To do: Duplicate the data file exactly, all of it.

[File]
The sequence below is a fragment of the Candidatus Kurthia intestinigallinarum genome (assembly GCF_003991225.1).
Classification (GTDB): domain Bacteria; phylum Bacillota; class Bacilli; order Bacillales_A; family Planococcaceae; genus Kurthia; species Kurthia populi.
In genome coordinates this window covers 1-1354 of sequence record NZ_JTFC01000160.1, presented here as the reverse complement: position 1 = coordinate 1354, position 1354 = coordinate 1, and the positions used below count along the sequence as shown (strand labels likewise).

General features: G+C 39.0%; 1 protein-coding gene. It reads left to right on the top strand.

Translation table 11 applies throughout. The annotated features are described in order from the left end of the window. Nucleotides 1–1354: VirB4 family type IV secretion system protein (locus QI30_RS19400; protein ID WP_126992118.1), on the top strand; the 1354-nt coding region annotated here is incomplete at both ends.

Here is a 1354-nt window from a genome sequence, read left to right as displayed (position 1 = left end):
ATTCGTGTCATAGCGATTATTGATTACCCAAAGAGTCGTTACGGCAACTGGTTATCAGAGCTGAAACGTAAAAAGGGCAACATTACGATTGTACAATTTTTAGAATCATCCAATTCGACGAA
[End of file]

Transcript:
The sequence below is a fragment of the Candidatus Kurthia intestinigallinarum genome (assembly GCF_003991225.1).
Classification (GTDB): domain Bacteria; phylum Bacillota; class Bacilli; order Bacillales_A; family Planococcaceae; genus Kurthia; species Kurthia populi.
In genome coordinates this window covers 1-1354 of sequence record NZ_JTFC01000160.1, presented here as the reverse complement: position 1 = coordinate 1354, position 1354 = coordinate 1, and the positions used below count along the sequence as shown (strand labels likewise).

General features: G+C 39.0%; 1 protein-coding gene. It reads left to right on the top strand.

Translation table 11 applies throughout. The annotated features are described in order from the left end of the window. Nucleotides 1–1354: VirB4 family type IV secretion system protein (locus QI30_RS19400; protein ID WP_126992118.1), on the top strand; the 1354-nt coding region annotated here is incomplete at both ends.

Here is a 1354-nt window from a genome sequence, read left to right as displayed (position 1 = left end):
ATTCGTGTCATAGCGATTATTGATTACCCAAAGAGTCGTTACGGCAACTGGTTATCAGAGCTGAAACGTAAAAAGGGCAACATTACGATTGTACAATTTTTAGAATCATCCAATTCGACGAA